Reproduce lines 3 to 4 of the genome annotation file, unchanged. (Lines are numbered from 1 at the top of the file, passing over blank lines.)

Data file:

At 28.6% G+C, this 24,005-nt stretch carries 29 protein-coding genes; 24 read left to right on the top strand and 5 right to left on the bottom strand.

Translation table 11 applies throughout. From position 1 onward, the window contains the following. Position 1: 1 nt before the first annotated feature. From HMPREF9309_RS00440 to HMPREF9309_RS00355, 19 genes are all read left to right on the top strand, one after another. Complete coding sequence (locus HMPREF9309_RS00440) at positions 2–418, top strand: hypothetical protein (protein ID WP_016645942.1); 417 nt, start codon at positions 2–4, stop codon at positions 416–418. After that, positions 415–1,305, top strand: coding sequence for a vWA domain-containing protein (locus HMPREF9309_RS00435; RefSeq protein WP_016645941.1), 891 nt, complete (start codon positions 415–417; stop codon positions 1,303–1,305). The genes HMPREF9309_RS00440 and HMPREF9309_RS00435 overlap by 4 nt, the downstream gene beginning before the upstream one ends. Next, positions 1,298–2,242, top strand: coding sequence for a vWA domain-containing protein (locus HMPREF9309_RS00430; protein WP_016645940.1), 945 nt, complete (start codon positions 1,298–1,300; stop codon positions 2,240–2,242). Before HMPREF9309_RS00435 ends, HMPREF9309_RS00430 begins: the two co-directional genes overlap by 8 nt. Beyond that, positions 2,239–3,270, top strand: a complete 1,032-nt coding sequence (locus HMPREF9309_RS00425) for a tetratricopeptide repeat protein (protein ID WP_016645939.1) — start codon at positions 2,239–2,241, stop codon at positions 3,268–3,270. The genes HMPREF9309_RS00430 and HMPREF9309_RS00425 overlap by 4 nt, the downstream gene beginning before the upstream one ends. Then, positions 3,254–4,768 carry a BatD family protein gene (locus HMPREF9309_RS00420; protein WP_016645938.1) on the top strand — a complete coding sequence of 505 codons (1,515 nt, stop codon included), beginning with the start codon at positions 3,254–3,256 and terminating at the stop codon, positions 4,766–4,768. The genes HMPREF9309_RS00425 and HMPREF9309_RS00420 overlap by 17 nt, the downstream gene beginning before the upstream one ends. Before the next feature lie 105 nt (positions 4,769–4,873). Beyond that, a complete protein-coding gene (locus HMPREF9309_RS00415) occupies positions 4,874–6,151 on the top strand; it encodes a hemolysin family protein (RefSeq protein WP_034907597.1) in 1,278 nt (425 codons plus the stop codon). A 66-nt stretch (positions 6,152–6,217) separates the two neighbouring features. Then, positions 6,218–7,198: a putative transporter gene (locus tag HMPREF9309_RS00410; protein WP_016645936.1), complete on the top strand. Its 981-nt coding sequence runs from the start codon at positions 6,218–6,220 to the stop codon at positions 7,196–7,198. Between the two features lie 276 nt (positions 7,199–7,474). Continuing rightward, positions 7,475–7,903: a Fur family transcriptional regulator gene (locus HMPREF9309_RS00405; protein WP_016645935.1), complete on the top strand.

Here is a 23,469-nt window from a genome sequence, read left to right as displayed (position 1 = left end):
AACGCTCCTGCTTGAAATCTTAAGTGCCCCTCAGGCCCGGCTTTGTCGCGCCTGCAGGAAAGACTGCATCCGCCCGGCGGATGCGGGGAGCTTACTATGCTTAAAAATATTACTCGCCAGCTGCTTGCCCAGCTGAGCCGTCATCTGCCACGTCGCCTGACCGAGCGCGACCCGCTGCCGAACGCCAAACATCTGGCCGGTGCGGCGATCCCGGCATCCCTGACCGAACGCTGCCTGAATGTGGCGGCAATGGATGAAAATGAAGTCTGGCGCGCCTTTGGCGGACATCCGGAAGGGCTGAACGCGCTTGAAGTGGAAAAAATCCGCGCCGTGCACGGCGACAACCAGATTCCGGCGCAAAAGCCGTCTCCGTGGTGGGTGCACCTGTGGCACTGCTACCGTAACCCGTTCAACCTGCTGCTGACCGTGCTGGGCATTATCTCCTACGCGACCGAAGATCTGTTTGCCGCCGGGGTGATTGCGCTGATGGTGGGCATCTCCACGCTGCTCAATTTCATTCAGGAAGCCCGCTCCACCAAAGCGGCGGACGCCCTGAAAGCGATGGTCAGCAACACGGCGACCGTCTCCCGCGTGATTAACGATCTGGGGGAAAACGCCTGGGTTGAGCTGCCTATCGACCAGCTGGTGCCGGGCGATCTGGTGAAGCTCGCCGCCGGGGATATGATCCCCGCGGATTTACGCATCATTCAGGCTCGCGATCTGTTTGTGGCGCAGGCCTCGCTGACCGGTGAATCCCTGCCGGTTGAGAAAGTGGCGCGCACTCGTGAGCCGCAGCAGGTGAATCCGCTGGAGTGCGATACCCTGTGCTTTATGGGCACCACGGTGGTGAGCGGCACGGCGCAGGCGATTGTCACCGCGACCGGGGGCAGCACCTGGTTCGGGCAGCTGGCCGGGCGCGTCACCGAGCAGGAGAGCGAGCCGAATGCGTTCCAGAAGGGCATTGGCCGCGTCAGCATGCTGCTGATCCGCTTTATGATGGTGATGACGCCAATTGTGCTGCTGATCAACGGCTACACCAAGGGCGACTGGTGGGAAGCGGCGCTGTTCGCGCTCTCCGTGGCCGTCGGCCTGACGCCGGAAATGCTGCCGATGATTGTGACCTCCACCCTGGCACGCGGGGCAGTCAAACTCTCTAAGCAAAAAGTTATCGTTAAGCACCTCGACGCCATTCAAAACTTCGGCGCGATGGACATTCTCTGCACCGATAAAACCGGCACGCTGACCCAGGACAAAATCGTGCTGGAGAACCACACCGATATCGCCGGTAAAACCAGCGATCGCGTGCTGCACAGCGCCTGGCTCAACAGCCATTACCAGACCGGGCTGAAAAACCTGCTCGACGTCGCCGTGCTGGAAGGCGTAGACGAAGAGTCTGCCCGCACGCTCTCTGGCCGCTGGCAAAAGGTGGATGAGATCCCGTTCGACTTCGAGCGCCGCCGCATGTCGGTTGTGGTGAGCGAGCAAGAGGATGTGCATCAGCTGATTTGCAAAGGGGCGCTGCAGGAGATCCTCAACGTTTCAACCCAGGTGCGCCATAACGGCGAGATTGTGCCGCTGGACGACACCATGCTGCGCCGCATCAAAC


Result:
Here is a 23,469-nt window from a genome sequence, read left to right as displayed (position 1 = left end):
AACGCTCCTGCTTGAAATCTTAAGTGCCCCTCAGGCCCGGCTTTGTCGCGCCTGCAGGAAAGACTGCATCCGCCCGGCGGATGCGGGGAGCTTACTATGCTTAAAAATATTACTCGCCAGCTGCTTGCCCAGCTGAGCCGTCATCTGCCACGTCGCCTGACCGAGCGCGACCCGCTGCCGAACGCCAAACATCTGGCCGGTGCGGCGATCCCGGCATCCCTGACCGAACGCTGCCTGAATGTGGCGGCAATGGATGAAAATGAAGTCTGGCGCGCCTTTGGCGGACATCCGGAAGGGCTGAACGCGCTTGAAGTGGAAAAAATCCGCGCCGTGCACGGCGACAACCAGATTCCGGCGCAAAAGCCGTCTCCGTGGTGGGTGCACCTGTGGCACTGCTACCGTAACCCGTTCAACCTGCTGCTGACCGTGCTGGGCATTATCTCCTACGCGACCGAAGATCTGTTTGCCGCCGGGGTGATTGCGCTGATGGTGGGCATCTCCACGCTGCTCAATTTCATTCAGGAAGCCCGCTCCACCAAAGCGGCGGACGCCCTGAAAGCGATGGTCAGCAACACGGCGACCGTCTCCCGCGTGATTAACGATCTGGGGGAAAACGCCTGGGTTGAGCTGCCTATCGACCAGCTGGTGCCGGGCGATCTGGTGAAGCTCGCCGCCGGGGATATGATCCCCGCGGATTTACGCATCATTCAGGCTCGCGATCTGTTTGTGGCGCAGGCCTCGCTGACCGGTGAATCCCTGCCGGTTGAGAAAGTGGCGCGCACTCGTGAGCCGCAGCAGGTGAATCCGCTGGAGTGCGATACCCTGTGCTTTATGGGCACCACGGTGGTGAGCGGCACGGCGCAGGCGATTGTCACCGCGACCGGGGGCAGCACCTGGTTCGGGCAGCTGGCCGGGCGCGTCACCGAGCAGGAGAGCGAGCCGAATGCGTTCCAGAAGGGCATTGGCCGCGTCAGCATGCTGCTGATCCGCTTTATGATGGTGATGACGCCAATTGTGCTGCTGATCAACGGCTACACCAAGGGCGACTGGTGGGAAGCGGCGCTGTTCGCGCTCTCCGTGGCCGTCGGCCTGACGCCGGAAATGCTGCCGATGATTGTGACCTCCACCCTGGCACGCGGGGCAGTCAAACTCTCTAAGCAAAAAGTTATCGTTAAGCACCTCGACGCCATTCAAAACTTCGGCGCGATGGACATTCTCTGCACCGATAAAACCGGCACGCTGACCCAGGACAAAATCGTGCTGGAGAACCACACCGATATCGCCGGTAAAACCAGCGATCGCGTGCTGCACAGCGCCTGGCTCAACAGCCATTACCAGACCGGGCTGAAAAACCTGCTCGACGTCGCCGTGCTGGAAGGCGTAGACGAAGAGTCTGCCCGCACGCTCTCTGGCCGCTGGCAAAAGGTGGATGAGATCCCGTTCGACTTCGAGCGCCGCCGCATGTCGGTTGTGGTGAGCGAGCAAGAGGATGTGCATCAGCTGATTTGCAAAGGGGCGCTGCAGGAGATCCTCAACGTTTCAACCCAGGTGCGCCATAACGGCGAGATTGTGCCGCTGGACGACACCATGCTGCGCCGCATCAAAC